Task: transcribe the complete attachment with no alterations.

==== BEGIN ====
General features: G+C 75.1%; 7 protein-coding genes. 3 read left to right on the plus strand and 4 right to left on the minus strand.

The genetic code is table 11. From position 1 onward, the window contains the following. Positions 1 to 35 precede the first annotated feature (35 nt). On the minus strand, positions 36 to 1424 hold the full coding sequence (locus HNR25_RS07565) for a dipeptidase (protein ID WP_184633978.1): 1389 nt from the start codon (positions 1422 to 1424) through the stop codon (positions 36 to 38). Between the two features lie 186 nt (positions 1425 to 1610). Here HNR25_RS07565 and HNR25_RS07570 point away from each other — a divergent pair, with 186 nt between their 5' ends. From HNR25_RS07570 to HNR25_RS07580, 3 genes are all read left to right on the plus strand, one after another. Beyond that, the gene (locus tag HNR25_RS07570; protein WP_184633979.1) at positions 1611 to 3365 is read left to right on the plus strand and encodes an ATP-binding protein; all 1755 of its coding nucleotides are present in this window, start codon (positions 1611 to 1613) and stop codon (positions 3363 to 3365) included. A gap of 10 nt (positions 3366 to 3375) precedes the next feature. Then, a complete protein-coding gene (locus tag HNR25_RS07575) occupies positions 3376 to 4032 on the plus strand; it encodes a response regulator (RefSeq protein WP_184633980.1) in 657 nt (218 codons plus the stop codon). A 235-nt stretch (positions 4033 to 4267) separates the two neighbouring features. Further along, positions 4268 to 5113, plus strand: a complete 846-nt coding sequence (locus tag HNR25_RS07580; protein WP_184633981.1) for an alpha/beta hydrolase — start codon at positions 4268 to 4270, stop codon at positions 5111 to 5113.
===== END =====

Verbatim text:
General features: G+C 75.1%; 7 protein-coding genes. 3 read left to right on the plus strand and 4 right to left on the minus strand.

The genetic code is table 11. From position 1 onward, the window contains the following. Positions 1 to 35 precede the first annotated feature (35 nt). On the minus strand, positions 36 to 1424 hold the full coding sequence (locus HNR25_RS07565) for a dipeptidase (protein ID WP_184633978.1): 1389 nt from the start codon (positions 1422 to 1424) through the stop codon (positions 36 to 38). Between the two features lie 186 nt (positions 1425 to 1610). Here HNR25_RS07565 and HNR25_RS07570 point away from each other — a divergent pair, with 186 nt between their 5' ends. From HNR25_RS07570 to HNR25_RS07580, 3 genes are all read left to right on the plus strand, one after another. Beyond that, the gene (locus tag HNR25_RS07570; protein WP_184633979.1) at positions 1611 to 3365 is read left to right on the plus strand and encodes an ATP-binding protein; all 1755 of its coding nucleotides are present in this window, start codon (positions 1611 to 1613) and stop codon (positions 3363 to 3365) included. A gap of 10 nt (positions 3366 to 3375) precedes the next feature. Then, a complete protein-coding gene (locus tag HNR25_RS07575) occupies positions 3376 to 4032 on the plus strand; it encodes a response regulator (RefSeq protein WP_184633980.1) in 657 nt (218 codons plus the stop codon). A 235-nt stretch (positions 4033 to 4267) separates the two neighbouring features. Further along, positions 4268 to 5113, plus strand: a complete 846-nt coding sequence (locus tag HNR25_RS07580; protein WP_184633981.1) for an alpha/beta hydrolase — start codon at positions 4268 to 4270, stop codon at positions 5111 to 5113.